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In the Czech countryside, not far from Prague, a ghostly white train is speeding around and around a huge loop of track.
From the air, the single circuit looks like a giant model railroad. Only this one isn’t being used for fun. It’s one of Europe’s few dedicated facilities where new trains can be intensively tested away from public tracks.
For six months, the anonymous white train will make endless laps of the circuit at up to 125 miles per hour (200 kph), allowing technicians to monitor every aspect of its performance.
Meanwhile, a second train will be sent to Vienna in Austria, to be tested in temperatures ranging from minus 20 C to 40 C (minus 4 F to 104 F), blasted with snow and ice, and put through a wind tunnel of speeds of up to 100 mph in Europe’s only specialist climatic testing center.
Why is this important? Well, for French National Railways (SNCF) it marks the beginning of a new era: a reboot for its iconic TGV trains.
This latest generation of 200 miles per hour (320 kph) TGVs will be tested to its limits for more than two years before it can start carrying passengers in 2024.
And it’s not just important for France – these cutting edge double-decker trains will serve both domestic and international high speed routes, starting with Paris-Lyon and Paris-Milan.
Of the 115 trains currently ordered, 15 will replace older TGVs on the Milan route from 2025, where SNCF is now facing stiff competition from Italian competitor Trenitalia. The others will replace older trains built in the 1980s and 1990s for the Paris-Lyon Sud Est (PSE) route, gradually spreading to other lines as the fleet grows.
Designated TGV-M (the “M” stands for “modular”), the new trains are a manifestation of France’s renewed passion for high speed trains, which will, over the next decade, see the network extended to Toulouse (from Bordeaux), as well as abroad – to Turin in Italy (from Lyon) and from Bordeaux to northern Spain.
The future didn’t always look so bright. In 2017, French President Emmanuel Macron sidelined further development of the TGV network, preferring to “reassess” investment and focus on “everyday transport” for urban areas, such as commuter railways and metros.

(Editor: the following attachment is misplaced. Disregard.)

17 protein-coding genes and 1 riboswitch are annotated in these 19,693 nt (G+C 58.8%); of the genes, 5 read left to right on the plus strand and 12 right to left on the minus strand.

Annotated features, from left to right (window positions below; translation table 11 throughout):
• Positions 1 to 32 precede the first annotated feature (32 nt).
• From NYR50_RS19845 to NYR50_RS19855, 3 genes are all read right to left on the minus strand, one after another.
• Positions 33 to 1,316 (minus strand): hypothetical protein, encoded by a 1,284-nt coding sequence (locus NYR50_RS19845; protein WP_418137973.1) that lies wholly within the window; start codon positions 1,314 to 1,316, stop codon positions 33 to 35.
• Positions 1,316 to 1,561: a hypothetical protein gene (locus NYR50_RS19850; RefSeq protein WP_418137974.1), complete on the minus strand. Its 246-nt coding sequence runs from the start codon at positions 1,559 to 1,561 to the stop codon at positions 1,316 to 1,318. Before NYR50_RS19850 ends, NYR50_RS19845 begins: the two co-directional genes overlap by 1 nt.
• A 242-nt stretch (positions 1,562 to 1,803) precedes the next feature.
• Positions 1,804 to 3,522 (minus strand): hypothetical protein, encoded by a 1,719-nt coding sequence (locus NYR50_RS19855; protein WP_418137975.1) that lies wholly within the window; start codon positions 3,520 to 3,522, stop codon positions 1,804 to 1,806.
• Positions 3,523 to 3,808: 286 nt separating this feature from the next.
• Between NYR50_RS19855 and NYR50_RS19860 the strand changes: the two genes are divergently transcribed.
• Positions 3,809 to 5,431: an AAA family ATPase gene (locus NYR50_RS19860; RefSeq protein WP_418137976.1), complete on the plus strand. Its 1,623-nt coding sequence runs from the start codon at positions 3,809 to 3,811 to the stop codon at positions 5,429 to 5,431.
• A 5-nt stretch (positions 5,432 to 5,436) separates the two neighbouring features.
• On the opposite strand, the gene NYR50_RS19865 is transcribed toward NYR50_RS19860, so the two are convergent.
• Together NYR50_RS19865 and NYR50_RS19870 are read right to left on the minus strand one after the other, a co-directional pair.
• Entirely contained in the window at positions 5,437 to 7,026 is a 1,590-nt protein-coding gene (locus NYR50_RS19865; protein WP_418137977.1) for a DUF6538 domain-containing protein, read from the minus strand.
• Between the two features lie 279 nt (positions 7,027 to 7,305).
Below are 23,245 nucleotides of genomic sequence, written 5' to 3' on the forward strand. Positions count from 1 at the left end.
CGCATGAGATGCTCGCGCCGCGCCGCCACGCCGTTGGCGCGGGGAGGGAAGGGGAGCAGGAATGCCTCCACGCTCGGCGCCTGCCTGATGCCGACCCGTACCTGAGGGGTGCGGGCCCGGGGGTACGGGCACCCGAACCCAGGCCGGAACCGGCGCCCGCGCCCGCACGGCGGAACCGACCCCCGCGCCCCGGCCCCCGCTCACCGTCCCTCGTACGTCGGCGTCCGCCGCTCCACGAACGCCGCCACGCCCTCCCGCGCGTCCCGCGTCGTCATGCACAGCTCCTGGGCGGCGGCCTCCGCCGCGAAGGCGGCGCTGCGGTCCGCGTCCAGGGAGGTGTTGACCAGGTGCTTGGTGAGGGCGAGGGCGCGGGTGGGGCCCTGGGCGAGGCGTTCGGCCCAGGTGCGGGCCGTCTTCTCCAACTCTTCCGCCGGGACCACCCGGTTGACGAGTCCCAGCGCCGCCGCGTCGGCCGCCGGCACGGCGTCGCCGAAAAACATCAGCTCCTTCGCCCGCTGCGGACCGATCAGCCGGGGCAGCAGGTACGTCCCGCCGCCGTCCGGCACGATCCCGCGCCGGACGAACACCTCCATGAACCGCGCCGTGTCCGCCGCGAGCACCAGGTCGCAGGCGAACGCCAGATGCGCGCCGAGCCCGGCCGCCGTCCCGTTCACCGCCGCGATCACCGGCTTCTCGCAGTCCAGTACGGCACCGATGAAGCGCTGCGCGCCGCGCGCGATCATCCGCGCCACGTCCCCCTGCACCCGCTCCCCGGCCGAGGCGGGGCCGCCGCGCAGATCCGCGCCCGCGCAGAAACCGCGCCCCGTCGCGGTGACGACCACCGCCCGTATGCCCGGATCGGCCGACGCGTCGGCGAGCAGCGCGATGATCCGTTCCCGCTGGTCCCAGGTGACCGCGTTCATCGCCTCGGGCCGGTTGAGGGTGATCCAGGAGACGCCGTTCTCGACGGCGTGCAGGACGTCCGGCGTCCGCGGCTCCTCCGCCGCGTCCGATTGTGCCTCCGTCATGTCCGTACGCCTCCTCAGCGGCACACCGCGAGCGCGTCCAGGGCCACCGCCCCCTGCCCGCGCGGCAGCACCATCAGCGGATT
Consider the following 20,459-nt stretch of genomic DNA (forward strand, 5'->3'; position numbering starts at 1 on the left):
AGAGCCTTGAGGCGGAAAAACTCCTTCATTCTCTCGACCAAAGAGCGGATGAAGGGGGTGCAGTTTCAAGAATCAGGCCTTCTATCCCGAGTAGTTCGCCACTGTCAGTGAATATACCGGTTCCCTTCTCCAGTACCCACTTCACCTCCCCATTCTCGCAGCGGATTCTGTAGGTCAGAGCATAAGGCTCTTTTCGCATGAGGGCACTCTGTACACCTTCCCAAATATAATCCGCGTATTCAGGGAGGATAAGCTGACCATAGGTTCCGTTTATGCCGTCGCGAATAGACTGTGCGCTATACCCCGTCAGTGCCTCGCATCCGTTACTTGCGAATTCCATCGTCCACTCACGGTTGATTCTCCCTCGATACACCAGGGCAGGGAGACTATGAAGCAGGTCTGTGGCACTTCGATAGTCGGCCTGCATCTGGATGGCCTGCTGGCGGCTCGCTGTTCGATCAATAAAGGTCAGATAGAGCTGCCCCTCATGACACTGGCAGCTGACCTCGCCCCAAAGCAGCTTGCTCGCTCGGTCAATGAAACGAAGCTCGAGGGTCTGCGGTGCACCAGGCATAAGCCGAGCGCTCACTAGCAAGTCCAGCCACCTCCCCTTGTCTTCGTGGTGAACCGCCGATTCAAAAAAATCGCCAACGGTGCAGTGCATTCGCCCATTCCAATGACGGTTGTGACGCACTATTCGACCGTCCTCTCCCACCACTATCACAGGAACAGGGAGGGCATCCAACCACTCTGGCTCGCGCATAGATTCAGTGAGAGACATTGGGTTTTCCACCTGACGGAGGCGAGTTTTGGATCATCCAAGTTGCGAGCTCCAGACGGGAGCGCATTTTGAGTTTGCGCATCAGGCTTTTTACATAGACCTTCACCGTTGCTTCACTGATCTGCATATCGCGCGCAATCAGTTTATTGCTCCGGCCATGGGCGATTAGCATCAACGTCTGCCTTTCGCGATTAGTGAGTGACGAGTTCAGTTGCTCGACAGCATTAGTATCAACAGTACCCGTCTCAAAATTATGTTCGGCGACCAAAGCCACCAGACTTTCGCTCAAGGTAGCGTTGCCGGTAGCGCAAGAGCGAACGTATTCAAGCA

That attitude didn’t prevail for long, however, and even as he was pushing local-centric policies, SNCF continued to plan a new wave of high speed lines and extensions to the current network.
Six projects are currently in progress, three of which will eventually play a key role in the ambitious plan to create a Europe-wide high speed rail network.
Almost 30 years after it was first mooted, SNCF’s next TGV line should be complete by 2030, extending the current Paris-Bordeaux route to Toulouse – France’s fourth largest city and a major hub for high tech industry and tourism. The 222 kilometer (138 mile) extension will reduce Paris-Toulouse journeys by more than an hour – from the current four hours and 15 minutes to just over three hours.
“People are already turning away from airlines and taking the TGV on this route,” says David Haydock, French railways expert and former editor of Today’s Railways Europe magazine.
“Once the high speed line is completed through to Toulouse, even more will switch – just as they have on the routes from Paris to Lyon, Bordeaux, Nantes and Marseille over the last 40 years.”
Construction of the first 31 miles (50 kilometers) of track south of Bordeaux will be shared with a new international link to northern Spain, although it’s likely to be well into the 2030s before TGVs are speeding seamlessly into the Basque Region.
The final phase of the Sud Europe-Atlantique route will extend the Paris-Bordeaux line south to the Spanish border. Eventually connecting into the Spanish high speed network, it’ll provide a fast, direct route between Paris, the densely populated Basque region around San Sebasti?n, and onwards to Madrid.
Also important to international travelers will be the controversial 25 billion euros ($27 billion) Lyon-Turin route, which features a 36 mile tunnel under the Savoy Alps. Although there is already a busy rail route between the two cities, capacity and speed are severely limited by the mountainous terrain.